Slack Technologies' (NYSE:WORK) collaborative platform is mainly known for connecting employees within a single company. However, it recently introduced Slack Connect, a new set of tools that will allow companies to collaborate with external partners in real time.
Slack has been developing Connect for four years, and over a million users at more than 41,000 customers -- including Airbnb, Box, Autodesk, and Wayfair -- have tested it in recent months. If officially launched the paid plans on June 24.
Slack Connect allows up to 20 organizations to collaborate with each other in chat, apps, and other integrated third-party services in shared channels. Slack says Connect will "replace email" by allowing companies to work more quickly and more securely with their external partners.
Slack chief security officer Larkin Ryder claims Connect will prevent organizations from losing "billions of dollars due to spam and phishing" scams that start with unwanted emails. That's a bold vision for the future, but will Connect shore up Slack's defenses against Microsoft (NASDAQ:MSFT) -- which is aggressively promoting its Teams platform as an alternative to Slack?
A new approach to business communications
Slack is often cited as a potential replacement for email, since it's designed as an internal network for employees. Linking those internal networks to each other is more secure than using company email addresses, which are vulnerable to external threats.
However, shifting away from traditional email is difficult, since it's become a standard communication tool over the past three decades. Companies can't simply abandon an older communication standard every time a better one appears -- that's why most companies still have phone numbers.
Can Slack's Connect widen its moat against Microsoft?
The stickiness of old technologies is a bane to Slack and a boon to Microsoft. Microsoft's dominance of PC operating systems with Windows, its leading position in the productivity software market with Office 365, and the growth of its Azure cloud infrastructure platform all form a firm foundation for Teams -- which launched as a new Office 365 feature three years ago.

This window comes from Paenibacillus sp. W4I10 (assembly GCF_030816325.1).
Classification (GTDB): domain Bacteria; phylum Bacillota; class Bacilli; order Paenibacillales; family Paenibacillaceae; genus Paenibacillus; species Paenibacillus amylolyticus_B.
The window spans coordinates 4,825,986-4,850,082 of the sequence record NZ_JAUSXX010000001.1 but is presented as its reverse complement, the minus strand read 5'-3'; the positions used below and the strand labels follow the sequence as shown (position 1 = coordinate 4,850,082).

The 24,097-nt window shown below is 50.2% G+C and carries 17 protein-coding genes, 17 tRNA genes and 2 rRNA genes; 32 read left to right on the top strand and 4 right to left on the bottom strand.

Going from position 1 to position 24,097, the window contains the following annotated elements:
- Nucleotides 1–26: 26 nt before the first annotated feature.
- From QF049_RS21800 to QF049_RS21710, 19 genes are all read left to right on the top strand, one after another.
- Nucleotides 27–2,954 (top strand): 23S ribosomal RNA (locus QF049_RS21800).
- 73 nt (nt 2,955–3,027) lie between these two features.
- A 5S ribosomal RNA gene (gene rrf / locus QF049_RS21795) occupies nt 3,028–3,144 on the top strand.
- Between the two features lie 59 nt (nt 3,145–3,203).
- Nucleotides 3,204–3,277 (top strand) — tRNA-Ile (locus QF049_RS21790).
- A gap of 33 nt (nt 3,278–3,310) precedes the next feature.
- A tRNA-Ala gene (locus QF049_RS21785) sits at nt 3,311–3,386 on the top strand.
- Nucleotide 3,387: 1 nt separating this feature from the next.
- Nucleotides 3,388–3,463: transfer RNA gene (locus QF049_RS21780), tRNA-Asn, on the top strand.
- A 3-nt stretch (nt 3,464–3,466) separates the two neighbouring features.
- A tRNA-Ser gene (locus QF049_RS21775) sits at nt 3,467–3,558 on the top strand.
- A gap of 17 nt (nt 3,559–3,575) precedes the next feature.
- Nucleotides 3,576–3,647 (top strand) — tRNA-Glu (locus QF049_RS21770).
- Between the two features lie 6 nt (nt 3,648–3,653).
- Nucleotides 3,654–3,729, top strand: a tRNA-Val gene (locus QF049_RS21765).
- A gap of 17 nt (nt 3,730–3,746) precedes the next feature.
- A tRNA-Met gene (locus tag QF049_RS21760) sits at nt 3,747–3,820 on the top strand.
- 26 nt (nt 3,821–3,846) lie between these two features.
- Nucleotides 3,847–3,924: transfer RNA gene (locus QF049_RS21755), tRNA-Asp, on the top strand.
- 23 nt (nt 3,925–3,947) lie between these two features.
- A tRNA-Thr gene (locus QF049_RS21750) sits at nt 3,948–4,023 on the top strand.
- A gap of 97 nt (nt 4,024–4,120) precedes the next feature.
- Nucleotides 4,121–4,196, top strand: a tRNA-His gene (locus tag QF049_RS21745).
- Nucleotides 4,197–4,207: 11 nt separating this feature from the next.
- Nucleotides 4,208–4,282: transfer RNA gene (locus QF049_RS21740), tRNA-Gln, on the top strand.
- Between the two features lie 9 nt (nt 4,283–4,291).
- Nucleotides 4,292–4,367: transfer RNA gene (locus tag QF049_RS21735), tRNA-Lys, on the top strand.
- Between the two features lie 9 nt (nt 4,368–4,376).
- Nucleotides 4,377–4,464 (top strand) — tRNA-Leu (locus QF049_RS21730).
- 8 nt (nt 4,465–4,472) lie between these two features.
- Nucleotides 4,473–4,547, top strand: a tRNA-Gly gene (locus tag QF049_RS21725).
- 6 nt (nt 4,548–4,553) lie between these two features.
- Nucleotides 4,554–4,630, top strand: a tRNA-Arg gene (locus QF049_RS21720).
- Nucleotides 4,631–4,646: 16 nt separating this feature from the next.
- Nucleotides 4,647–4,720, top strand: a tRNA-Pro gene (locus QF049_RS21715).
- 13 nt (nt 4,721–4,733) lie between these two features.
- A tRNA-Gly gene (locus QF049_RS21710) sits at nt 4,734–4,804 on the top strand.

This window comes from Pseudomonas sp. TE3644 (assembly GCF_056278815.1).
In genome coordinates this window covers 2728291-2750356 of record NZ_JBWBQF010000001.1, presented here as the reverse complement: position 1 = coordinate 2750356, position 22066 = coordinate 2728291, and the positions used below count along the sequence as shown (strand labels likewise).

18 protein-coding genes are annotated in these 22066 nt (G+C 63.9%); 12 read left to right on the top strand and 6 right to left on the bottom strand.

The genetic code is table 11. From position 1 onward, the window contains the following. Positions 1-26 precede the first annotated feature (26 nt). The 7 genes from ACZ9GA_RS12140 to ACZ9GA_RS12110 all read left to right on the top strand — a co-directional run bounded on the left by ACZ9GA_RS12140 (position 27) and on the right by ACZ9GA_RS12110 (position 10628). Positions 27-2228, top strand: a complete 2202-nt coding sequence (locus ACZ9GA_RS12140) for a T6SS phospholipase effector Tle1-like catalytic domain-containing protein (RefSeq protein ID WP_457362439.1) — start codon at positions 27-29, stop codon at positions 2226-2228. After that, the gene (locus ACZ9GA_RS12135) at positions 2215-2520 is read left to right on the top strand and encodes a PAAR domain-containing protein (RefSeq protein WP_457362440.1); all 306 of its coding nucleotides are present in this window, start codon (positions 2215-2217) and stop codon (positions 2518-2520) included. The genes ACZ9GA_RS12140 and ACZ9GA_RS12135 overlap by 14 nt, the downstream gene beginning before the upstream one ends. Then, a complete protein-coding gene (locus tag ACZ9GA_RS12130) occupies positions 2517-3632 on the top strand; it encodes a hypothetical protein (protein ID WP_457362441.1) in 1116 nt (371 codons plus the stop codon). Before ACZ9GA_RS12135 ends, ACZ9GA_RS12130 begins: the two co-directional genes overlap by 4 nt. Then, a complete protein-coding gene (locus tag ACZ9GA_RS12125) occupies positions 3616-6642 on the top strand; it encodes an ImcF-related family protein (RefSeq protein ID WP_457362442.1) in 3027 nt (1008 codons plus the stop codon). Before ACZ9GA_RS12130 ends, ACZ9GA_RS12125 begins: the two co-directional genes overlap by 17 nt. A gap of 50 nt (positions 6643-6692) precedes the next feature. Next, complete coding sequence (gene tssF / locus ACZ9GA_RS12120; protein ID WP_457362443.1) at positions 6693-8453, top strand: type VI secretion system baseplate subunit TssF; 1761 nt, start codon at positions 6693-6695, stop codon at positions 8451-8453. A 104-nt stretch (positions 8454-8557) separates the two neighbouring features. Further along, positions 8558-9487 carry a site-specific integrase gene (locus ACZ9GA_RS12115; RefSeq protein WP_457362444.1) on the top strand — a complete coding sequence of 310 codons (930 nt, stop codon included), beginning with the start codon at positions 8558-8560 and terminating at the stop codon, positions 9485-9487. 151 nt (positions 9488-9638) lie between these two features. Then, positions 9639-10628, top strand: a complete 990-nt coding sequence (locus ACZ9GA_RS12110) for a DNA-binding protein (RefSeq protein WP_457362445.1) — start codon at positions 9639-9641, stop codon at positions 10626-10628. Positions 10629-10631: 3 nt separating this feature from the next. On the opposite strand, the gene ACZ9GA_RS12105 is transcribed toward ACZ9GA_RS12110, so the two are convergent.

Teams topped 75 million daily active users (DAUs) last quarter, and it benefited from the surge in remote work throughout the COVID-19 crisis. Slack doesn't regularly disclose its DAUs every quarter, but it claimed to top 12 million DAUs last October.
That gap indicates Microsoft's bundling strategies are paying off, and it could keep attracting more users to Teams with free offers and promotions. Slack remains deeply unprofitable, and its cash reserves could dwindle in a prolonged battle against Microsoft -- even with the support of major clients like Amazon and IBM.
Moreover, Microsoft is monitoring and securing email inboxes with Mimecast's cloud-based spam filters. That upgrade could be good enough for many enterprise clients, and prevent them from adopting a more streamlined solution like Slack Connect.
A step in the right direction
Slack Connect represents an impressive step toward replacing traditional email, but its adoption could be throttled by two issues.
First, companies using Slack Connect can only fully collaborate with other companies using the service, while email can be easily received across multiple platforms. Therefore, Slack Connect would be ideal for tightly guarded collaborations between companies instead of casual communications.
Second, Microsoft can easily replicate Connect's features in Teams, then integrate them into its broader ecosystem of email and other Office 365 services. That versatility could be more attractive to customers that are heavily dependent on email but willing to dabble with streamlined services like Teams.
The bottom line
Slack Connect offers a clearer vision of the company's future and might silence the critics who don't believe it can ever replace email. However, Slack's revenue growth is still decelerating, it faces tough competition, it's unprofitable, and its stock looks frothy at 21 times this year's sales.
Slack Connect could increase the stickiness of its ecosystem and boost its revenue per customer, but it's unclear if it will actually widen its moat against Microsoft -- which still offers enterprise customers a much broader range of communication tools.